Rates in Cuba differed from those reported internationally only in three diagnostic subgroups. Predominance of renal carcinomas has been reported internationally in the group aged 15–19 years,[8,9] while in this study, incidence was very low, and the only cases registered were in the group aged 1–4 years. Other authors have reported that incidence of soft tissue sarcomas is highest in children aged <10 years with peaks at age 3–6 years for rhabdomyosarcoma and 15–19 years for other specified soft tissue sarcomas.[6,10,29] These subgroups had highest incidence in Cuba, but predominantly in the group aged <1 year.

The three diagnostic groups found to have highest incidence in Cuba correspond to the three most frequent childhood cancers worldwide,[1,30] and the order of frequency—leukemias first, lymphomas second, and CNS tumors third—matches the pattern most commonly found in Latin America.[6,8] Incidence patterns differ in other geographic regions, notably Europe and the United States, and Africa. In the former regions, leukemias are most common, followed by CNS tumors and lymphomas. In the United States, for example, these three diagnostic groups account for 63% of all cancers reported in children aged <15 years, in the following order: leukemias 30.2%, CNS tumors 21.7%, and lymphomas 10.9%.[9] In Africa, however, lymphomas are the primary diagnostic group.[8]

Geographical and ethnic variations in childhood cancer incidence may be an expression of environmental risks or genetic factors, although family aggregation explains a very small number of cases. Such differences stand out in CNS tumors, which range from 10–40 cases per million population aged <15 years, appearing much more frequently in whites and in high socioeconomically developed countries (especially in the Nordic European countries and the United States) than in blacks (in the United States and other developed countries), Asians, Hispanics, Africans, and in developing countries. Although risk factors to explain these differences have yet to be determined, it has been suggested that higher incidence of CNS tumors in developed countries is chiefly due to availability of more advanced diagnostic methods, whereas detection of these tumors is much lower in developing countries lacking diagnostic capacity.[1,31] Other variables, such as co-morbidity, variations in disease classification, and uncertainty about the reference population, may influence data quality in different geographic locations.[5,6,8,10,29,31]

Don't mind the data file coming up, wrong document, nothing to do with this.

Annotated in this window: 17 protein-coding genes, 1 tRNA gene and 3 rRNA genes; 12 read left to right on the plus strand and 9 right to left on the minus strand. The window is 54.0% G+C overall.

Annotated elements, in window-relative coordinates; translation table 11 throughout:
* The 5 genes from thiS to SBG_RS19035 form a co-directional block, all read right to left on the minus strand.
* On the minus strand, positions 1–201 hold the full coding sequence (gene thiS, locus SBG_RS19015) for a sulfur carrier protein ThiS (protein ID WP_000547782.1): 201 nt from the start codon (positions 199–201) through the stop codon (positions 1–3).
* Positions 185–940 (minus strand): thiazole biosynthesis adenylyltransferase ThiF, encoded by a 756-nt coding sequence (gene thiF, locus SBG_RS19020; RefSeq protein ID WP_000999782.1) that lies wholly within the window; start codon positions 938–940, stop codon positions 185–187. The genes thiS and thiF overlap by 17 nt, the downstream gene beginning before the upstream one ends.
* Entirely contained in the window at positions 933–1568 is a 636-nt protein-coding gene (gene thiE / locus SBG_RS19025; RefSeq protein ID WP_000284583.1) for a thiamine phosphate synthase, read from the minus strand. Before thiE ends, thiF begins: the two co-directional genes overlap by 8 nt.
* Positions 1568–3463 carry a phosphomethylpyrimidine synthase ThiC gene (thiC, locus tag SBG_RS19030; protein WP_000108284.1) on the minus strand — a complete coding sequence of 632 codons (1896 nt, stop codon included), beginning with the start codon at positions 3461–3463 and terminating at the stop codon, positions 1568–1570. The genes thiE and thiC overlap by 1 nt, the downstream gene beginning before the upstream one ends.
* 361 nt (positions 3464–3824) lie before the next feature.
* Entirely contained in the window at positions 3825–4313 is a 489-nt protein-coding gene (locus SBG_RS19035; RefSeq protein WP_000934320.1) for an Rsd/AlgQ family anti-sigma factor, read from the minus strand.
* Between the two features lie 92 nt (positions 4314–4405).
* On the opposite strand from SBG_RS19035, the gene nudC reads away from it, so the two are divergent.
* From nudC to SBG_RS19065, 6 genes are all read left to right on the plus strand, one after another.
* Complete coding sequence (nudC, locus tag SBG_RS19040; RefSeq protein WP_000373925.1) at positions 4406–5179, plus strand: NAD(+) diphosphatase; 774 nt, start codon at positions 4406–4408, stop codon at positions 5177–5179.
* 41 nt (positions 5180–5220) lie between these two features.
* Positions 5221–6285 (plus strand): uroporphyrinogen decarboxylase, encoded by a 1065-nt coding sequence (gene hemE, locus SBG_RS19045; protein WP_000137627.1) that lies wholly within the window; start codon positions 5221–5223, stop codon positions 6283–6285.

Describing incidence of childhood cancer by skin color was not an objective of the present study because it was not reported with 2001–2003 data. This fact and differences found in childhood cancer risk in different parts of the country point to the need for more sociodemographic and biological research examining possible risk factors in order to develop adequate prevention strategies. A thorough analysis of cancer incidence and mortality trends in the Cuban population aged ≤19 years is recommended.

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THE AUTHORS

Priscila Torres Babié (Corresponding author: priscy@infomed.sld.cu), oncologist. Adjunct researcher and instructor, National Cancer Registry Department, National Oncology and Radiobiology Institute, Havana, Cuba.

Yaima Galán Alvarez, mathematician and master of public health. Associate researcher, associate professor and head of the National Cancer Registry Department, National Oncology and Radiobiology Institute, Havana, Cuba.

Juan Lence Anta, biostatistician and master of public health. Associate researcher, Clinical Trials Department, National Oncology and Radiobiology Institute, Havana, Cuba.

Mariela García, dentist and master of public health. Adjunct researcher, National Cancer Registry Department, National Oncology and Radiobiology Institute, Havana, Cuba.

Martha Lezcano Cicili, programmer, National Cancer Registry Department, National Oncology and Radiobiology Institute, Havana, Cuba.

Leticia Fernández Garrote, lead researcher, National Oncology and Radiobiology Institute, Havana, Cuba.

Submitted: November 18, 2009
Approved for publication: March 16, 2010

Suggested Citation Print Edition: Torres P, et al. Childhood Cancer Incidence in Cuba, 2001 to 2003. MEDICC Rev. 2014;16(2):19–26.
 
(Abstract)